I don’t know how many Grand Prixes I have to post before it’s officially an obsession, but this is the best one yet. It’s a perfect dark blue, has a matching blue interior, and is just fabulous. The early GPs might have the best example of Pontiac’s split-grille/stacked headlight motif, and the minimalist lines have definitely stood the test of time. In addition, Pontiacs always had beautiful dashes, and the almost aeronautical feel of the controls in this car look fantastic. I’d even keep the whitewalls on the 8-lug wheels.
Monthly Archives: June 2013
It’s become an annual tradition at the Magicboltbox household to enjoy the annual Massillon Cruise-On-In and Dance Party, typically held the Saturday before Father’s Day. This year, the whole family was able to join me, but, true to form, the Tempest wasn’t able to make the trip. Here are some of my favorites from among the hundreds of cars shown:
I typically don’t like C3 Corvettes, but I did love the metallic green paint on this one.
I’m also not much of a ’57 Chevy guy, but I love almost anything with black paint and dog-dish hubcaps. It also helps that this is a base model and not the over-the-top Bel Air.
Speaking of over-the-top, this Judge was in fantastic condition and I like the contrasting blue and yellow stripes over the Carousel
Orange Red paint.
I don’t know if this ’72 is a real GSX, but it’s a looker either way.
I’m more a muscle car guy than a street rod guy, but this little roadster is perfectly understated and looks just right.
This Olds 88 was LOW and very, very clean. I can get behind the idea of a lowrider if it still looks stock otherwise.
Even the interior was spotless.
Just look at that interior – who even needs sand?
A nice Limelight Green ‘Cuda.
And another, this one in (I think) Tor-Red.
I still like these turbo T-Birds, especially in blue with the contrasting red stripes. There wasn’t a price listed, but I bet it wasn’t much.
This beautiful ’65 Riviera was probably my favorite car at the show. I could do without the zoomie exhaust, but that’s just picking nits on something this gorgeous.
2nd-gen F-bodies are a love-’em or hate-’em proposition, but I loved this one.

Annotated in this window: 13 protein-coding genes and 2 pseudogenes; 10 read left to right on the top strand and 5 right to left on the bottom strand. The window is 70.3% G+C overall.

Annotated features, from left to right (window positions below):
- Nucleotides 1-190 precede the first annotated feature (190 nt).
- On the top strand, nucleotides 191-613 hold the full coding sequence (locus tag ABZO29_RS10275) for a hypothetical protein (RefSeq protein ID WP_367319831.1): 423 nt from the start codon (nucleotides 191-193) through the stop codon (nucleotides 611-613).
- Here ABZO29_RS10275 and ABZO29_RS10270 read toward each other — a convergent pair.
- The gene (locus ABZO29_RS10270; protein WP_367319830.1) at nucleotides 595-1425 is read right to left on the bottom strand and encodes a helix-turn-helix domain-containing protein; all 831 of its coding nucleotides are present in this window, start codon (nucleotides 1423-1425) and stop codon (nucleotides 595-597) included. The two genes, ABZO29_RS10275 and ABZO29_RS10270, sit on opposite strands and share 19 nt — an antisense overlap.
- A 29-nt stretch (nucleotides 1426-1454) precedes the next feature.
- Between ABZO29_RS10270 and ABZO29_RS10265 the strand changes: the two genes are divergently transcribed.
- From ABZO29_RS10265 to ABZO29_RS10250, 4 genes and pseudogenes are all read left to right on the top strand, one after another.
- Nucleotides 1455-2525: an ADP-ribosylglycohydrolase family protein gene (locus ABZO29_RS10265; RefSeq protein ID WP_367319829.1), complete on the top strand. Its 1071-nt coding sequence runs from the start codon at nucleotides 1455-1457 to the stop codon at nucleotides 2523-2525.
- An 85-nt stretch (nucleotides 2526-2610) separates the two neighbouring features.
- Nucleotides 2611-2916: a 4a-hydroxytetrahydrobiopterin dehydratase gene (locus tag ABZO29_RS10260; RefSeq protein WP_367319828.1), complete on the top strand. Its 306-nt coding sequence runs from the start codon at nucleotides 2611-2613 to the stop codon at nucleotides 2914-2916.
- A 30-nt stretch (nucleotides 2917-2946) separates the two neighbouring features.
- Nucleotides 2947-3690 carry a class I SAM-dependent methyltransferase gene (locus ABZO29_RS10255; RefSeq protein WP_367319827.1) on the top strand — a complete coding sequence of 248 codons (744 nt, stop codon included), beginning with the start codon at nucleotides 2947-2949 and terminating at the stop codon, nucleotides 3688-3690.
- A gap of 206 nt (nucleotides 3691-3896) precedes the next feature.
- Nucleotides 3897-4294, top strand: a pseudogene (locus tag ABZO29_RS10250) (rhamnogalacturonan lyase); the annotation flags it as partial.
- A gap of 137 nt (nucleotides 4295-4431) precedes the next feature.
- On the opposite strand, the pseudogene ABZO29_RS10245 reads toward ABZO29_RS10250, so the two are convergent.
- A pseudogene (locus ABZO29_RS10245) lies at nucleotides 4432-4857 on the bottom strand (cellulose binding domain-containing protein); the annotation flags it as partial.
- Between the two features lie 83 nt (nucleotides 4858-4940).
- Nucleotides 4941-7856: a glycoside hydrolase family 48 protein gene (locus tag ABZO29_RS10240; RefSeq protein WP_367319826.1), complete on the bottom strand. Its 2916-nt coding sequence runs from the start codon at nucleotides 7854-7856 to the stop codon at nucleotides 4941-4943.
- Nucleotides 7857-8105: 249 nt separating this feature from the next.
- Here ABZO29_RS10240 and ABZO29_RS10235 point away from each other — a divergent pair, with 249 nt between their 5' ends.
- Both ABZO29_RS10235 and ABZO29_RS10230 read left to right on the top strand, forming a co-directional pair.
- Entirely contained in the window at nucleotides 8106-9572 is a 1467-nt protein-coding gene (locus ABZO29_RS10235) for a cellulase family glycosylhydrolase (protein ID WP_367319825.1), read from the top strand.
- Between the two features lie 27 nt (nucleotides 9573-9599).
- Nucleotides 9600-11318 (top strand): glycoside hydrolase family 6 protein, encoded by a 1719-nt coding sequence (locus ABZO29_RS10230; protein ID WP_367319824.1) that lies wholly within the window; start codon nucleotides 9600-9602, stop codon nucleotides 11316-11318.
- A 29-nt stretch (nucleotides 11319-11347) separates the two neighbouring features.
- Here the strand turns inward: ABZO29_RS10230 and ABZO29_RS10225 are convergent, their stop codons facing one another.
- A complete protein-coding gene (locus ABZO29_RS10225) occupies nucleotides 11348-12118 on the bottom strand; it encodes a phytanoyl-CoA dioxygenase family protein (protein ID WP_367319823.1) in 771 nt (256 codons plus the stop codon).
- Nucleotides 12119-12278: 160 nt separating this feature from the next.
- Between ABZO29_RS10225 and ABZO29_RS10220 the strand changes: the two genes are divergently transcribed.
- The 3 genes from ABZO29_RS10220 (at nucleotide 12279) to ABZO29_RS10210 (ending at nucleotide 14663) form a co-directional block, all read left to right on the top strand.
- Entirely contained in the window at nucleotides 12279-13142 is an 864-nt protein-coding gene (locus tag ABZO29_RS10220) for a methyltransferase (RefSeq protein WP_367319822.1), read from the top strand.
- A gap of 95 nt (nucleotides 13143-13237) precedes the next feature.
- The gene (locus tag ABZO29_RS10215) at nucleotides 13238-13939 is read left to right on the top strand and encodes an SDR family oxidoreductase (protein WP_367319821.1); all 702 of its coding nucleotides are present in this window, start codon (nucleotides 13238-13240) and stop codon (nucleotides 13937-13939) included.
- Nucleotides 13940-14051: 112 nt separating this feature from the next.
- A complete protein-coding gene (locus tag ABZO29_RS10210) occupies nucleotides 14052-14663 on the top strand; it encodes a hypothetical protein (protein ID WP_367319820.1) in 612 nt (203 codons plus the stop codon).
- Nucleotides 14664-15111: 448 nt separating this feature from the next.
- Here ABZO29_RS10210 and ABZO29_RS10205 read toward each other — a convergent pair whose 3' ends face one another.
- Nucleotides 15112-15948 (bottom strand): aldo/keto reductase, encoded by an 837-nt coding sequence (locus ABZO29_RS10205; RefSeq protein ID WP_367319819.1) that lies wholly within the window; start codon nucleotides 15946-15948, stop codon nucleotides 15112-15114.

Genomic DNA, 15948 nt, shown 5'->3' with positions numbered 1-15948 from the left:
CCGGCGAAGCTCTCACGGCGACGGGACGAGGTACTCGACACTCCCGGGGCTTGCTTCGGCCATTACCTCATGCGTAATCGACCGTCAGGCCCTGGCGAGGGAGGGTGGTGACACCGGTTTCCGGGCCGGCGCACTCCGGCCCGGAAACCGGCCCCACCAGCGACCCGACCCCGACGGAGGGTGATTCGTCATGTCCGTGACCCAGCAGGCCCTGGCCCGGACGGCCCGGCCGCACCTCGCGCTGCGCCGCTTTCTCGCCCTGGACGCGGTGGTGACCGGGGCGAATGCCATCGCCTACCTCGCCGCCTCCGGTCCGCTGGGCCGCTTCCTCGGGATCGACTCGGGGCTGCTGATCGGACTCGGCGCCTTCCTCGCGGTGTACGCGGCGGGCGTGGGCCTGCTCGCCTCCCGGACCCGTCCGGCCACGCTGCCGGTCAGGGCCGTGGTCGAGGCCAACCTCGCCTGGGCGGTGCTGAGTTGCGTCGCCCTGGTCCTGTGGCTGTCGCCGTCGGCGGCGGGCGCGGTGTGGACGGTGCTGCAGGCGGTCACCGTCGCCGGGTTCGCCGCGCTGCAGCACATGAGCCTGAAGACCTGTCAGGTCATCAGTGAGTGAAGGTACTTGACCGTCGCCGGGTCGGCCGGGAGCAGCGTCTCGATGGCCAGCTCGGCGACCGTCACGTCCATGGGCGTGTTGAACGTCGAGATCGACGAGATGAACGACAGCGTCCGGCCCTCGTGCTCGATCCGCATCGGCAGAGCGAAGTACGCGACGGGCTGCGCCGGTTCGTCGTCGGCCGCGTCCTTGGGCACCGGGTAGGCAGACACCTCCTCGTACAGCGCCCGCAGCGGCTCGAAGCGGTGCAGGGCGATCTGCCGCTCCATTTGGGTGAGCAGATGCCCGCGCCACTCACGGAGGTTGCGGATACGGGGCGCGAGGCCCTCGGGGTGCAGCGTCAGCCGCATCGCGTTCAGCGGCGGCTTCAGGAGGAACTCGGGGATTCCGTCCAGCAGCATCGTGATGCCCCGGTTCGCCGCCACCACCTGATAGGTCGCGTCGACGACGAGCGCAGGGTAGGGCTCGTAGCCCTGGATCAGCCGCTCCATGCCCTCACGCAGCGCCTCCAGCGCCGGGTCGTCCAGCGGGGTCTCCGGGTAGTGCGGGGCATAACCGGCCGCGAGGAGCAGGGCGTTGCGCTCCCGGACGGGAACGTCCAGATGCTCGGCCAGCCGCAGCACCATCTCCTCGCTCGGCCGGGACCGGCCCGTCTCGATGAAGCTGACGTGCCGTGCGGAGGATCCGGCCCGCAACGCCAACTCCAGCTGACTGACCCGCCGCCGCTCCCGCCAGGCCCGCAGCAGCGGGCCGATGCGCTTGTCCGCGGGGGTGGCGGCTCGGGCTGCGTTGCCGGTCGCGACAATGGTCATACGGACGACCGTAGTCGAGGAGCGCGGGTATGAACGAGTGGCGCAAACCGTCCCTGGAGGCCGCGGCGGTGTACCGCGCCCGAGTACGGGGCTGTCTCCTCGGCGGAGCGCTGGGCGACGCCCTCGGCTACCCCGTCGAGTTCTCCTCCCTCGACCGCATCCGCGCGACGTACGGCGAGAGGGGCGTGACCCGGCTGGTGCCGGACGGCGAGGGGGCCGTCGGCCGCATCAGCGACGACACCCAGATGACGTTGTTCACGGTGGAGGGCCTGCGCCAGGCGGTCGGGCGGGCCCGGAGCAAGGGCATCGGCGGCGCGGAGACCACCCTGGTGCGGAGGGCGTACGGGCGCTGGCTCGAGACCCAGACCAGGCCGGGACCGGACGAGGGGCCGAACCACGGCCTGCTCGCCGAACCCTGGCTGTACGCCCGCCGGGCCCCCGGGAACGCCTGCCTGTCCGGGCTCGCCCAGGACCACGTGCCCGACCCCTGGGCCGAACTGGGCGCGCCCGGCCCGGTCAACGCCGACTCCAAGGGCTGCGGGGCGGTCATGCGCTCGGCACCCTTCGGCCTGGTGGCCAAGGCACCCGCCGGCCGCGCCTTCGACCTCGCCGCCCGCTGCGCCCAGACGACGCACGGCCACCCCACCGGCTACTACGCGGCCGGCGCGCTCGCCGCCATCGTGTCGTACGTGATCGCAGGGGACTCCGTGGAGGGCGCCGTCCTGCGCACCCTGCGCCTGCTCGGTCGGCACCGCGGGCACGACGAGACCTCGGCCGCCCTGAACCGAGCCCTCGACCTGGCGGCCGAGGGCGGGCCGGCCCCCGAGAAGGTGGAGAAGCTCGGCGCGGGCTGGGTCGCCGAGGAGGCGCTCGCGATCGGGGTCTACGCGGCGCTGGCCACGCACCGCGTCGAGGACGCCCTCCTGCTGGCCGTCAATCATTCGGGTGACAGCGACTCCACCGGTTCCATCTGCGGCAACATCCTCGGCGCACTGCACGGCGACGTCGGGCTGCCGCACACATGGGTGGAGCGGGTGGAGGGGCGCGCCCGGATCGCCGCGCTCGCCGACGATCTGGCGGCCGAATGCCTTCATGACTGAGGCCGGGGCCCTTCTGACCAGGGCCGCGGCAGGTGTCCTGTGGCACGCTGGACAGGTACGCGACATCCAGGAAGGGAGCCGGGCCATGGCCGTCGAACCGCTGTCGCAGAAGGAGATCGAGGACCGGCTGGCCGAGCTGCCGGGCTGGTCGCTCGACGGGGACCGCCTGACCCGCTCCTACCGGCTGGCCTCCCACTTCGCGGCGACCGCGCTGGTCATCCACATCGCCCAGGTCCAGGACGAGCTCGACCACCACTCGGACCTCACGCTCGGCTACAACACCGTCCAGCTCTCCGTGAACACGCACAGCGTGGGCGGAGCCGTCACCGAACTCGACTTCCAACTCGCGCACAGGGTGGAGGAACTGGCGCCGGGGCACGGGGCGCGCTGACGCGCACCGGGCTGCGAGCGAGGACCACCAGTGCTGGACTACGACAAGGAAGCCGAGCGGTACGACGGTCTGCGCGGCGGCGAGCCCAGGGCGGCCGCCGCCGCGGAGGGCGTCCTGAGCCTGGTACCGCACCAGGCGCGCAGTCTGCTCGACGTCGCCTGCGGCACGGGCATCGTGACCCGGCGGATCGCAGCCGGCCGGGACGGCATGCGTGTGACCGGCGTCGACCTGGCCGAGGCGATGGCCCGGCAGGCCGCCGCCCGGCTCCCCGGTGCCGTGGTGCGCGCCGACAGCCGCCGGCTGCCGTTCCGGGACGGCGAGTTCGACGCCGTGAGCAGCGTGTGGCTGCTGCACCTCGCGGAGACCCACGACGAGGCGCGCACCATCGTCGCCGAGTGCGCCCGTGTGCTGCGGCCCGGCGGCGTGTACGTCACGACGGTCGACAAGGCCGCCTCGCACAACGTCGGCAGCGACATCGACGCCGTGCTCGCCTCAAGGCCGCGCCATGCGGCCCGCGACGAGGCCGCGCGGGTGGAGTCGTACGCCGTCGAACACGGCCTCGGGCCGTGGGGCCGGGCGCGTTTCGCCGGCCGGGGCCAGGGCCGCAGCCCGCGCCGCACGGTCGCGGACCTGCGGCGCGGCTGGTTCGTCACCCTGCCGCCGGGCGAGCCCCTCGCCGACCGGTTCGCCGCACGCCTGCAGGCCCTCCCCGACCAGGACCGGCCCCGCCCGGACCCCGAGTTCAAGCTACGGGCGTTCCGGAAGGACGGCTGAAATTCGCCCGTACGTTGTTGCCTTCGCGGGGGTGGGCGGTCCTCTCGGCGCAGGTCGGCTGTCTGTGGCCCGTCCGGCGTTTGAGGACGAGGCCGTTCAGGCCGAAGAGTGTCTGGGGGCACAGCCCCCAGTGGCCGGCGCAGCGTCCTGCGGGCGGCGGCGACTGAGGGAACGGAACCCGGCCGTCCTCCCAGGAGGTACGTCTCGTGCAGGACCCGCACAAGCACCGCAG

Poor Fred isn’t looking so hot these days.
This truck was in nice driver condition, and the matching Indian motorcycle in the bed is a nice touch.
It’s a shame Novas are worth so much money these days. This one was sporting a big block.
Speaking of Novas, this earlier ’67 was looking pretty spiffy in black with a small block.
I couldn’t help myself. This GN was definitely a driver, with some touch-up needed here and there. I was sufficiently jealous.
Man, I’ve got to be better about taking pictures of non-GM stuff! You like what you like, I guess.
I’ve heard these car-truck mashups referred to as “trars,” but since this started life as a Jeep, I’m calling it a “creep.” Linguistics aside, there is some legitimate creativity and – dare I say it – craftsmanship involved in this monstrosity. Who would have ever wondered it a 1957 Chevy and a Jeep CJ had the same track width? Like some sort of mad scientist, the builder behind this machine has created something both impressive and horrifying at the same time, all for under seven grand. If the pictures don’t do it justice, I kind of want to see it in person. Of course, I’m afraid to go look at this thing, in case the guy gets curious as to what my head would look like on his dog’s body.
My middle daughter is stubbornly hanging onto her pacifier, and every now and again she will wake up in the middle of the night and not be able to find it. As is every toddler’s first inclination, she will immediately start crying for mommy and daddy to come and find it. Usually, the “binky” is no further than under her pillow, but a few months back it started getting legs and ending up elsewhere. Since she shares a room with her older sister, I can’t just turn on the lights and have to resort to a flashlight. Of course, because kids love flashlights, none of ours have functioning batteries.
The first time this happened, in a shocking display of sleep-deprived parental genius, I remembered that I have a rechargeable LED trouble light hanging in the garage:
So there I went, barefoot at 4 AM, stumbling through the garage in search of it. It worked (the pacifier was somehow under her bed), and everyone was happy. I guess it proves there’s more than one way to skin a cat, but maybe I should just invest in some batteries.